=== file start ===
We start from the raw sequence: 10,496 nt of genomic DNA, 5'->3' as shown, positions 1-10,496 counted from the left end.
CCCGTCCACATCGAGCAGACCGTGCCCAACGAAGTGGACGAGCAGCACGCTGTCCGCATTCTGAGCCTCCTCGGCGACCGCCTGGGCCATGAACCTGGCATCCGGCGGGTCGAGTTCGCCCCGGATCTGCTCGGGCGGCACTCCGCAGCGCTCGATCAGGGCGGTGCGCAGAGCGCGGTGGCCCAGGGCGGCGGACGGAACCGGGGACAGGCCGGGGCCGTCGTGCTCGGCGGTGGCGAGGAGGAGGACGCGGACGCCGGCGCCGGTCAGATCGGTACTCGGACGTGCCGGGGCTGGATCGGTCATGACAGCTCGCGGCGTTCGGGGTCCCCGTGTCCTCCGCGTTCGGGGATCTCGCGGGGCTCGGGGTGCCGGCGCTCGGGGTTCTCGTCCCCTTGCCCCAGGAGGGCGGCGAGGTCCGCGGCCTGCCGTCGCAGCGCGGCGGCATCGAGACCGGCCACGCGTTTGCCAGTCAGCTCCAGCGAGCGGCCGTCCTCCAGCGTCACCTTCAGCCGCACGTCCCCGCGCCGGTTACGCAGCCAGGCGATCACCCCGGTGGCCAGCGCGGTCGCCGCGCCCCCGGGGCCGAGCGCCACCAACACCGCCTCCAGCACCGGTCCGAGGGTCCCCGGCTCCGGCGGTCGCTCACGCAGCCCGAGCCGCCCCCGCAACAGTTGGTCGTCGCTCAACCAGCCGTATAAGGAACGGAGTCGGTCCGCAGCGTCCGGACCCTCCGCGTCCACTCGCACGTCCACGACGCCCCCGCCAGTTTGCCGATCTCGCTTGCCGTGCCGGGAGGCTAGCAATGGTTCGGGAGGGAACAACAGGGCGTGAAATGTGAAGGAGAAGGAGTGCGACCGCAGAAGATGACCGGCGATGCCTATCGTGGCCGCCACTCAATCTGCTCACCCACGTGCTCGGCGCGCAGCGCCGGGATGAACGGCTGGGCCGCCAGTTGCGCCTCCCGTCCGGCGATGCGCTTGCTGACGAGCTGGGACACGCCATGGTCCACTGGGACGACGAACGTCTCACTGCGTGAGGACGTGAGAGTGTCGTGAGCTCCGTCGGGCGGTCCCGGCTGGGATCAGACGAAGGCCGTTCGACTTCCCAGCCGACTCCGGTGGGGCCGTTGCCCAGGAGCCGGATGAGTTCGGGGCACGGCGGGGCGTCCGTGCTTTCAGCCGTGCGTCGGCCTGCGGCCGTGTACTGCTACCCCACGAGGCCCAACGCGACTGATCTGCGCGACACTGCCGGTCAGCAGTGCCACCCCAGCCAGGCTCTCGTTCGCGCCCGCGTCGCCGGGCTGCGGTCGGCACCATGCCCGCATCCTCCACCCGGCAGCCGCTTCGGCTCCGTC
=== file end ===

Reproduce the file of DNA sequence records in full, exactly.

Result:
We start from the raw sequence: 10,496 nt of genomic DNA, 5'->3' as shown, positions 1-10,496 counted from the left end.
CCCGTCCACATCGAGCAGACCGTGCCCAACGAAGTGGACGAGCAGCACGCTGTCCGCATTCTGAGCCTCCTCGGCGACCGCCTGGGCCATGAACCTGGCATCCGGCGGGTCGAGTTCGCCCCGGATCTGCTCGGGCGGCACTCCGCAGCGCTCGATCAGGGCGGTGCGCAGAGCGCGGTGGCCCAGGGCGGCGGACGGAACCGGGGACAGGCCGGGGCCGTCGTGCTCGGCGGTGGCGAGGAGGAGGACGCGGACGCCGGCGCCGGTCAGATCGGTACTCGGACGTGCCGGGGCTGGATCGGTCATGACAGCTCGCGGCGTTCGGGGTCCCCGTGTCCTCCGCGTTCGGGGATCTCGCGGGGCTCGGGGTGCCGGCGCTCGGGGTTCTCGTCCCCTTGCCCCAGGAGGGCGGCGAGGTCCGCGGCCTGCCGTCGCAGCGCGGCGGCATCGAGACCGGCCACGCGTTTGCCAGTCAGCTCCAGCGAGCGGCCGTCCTCCAGCGTCACCTTCAGCCGCACGTCCCCGCGCCGGTTACGCAGCCAGGCGATCACCCCGGTGGCCAGCGCGGTCGCCGCGCCCCCGGGGCCGAGCGCCACCAACACCGCCTCCAGCACCGGTCCGAGGGTCCCCGGCTCCGGCGGTCGCTCACGCAGCCCGAGCCGCCCCCGCAACAGTTGGTCGTCGCTCAACCAGCCGTATAAGGAACGGAGTCGGTCCGCAGCGTCCGGACCCTCCGCGTCCACTCGCACGTCCACGACGCCCCCGCCAGTTTGCCGATCTCGCTTGCCGTGCCGGGAGGCTAGCAATGGTTCGGGAGGGAACAACAGGGCGTGAAATGTGAAGGAGAAGGAGTGCGACCGCAGAAGATGACCGGCGATGCCTATCGTGGCCGCCACTCAATCTGCTCACCCACGTGCTCGGCGCGCAGCGCCGGGATGAACGGCTGGGCCGCCAGTTGCGCCTCCCGTCCGGCGATGCGCTTGCTGACGAGCTGGGACACGCCATGGTCCACTGGGACGACGAACGTCTCACTGCGTGAGGACGTGAGAGTGTCGTGAGCTCCGTCGGGCGGTCCCGGCTGGGATCAGACGAAGGCCGTTCGACTTCCCAGCCGACTCCGGTGGGGCCGTTGCCCAGGAGCCGGATGAGTTCGGGGCACGGCGGGGCGTCCGTGCTTTCAGCCGTGCGTCGGCCTGCGGCCGTGTACTGCTACCCCACGAGGCCCAACGCGACTGATCTGCGCGACACTGCCGGTCAGCAGTGCCACCCCAGCCAGGCTCTCGTTCGCGCCCGCGTCGCCGGGCTGCGGTCGGCACCATGCCCGCATCCTCCACCCGGCAGCCGCTTCGGCTCCGTC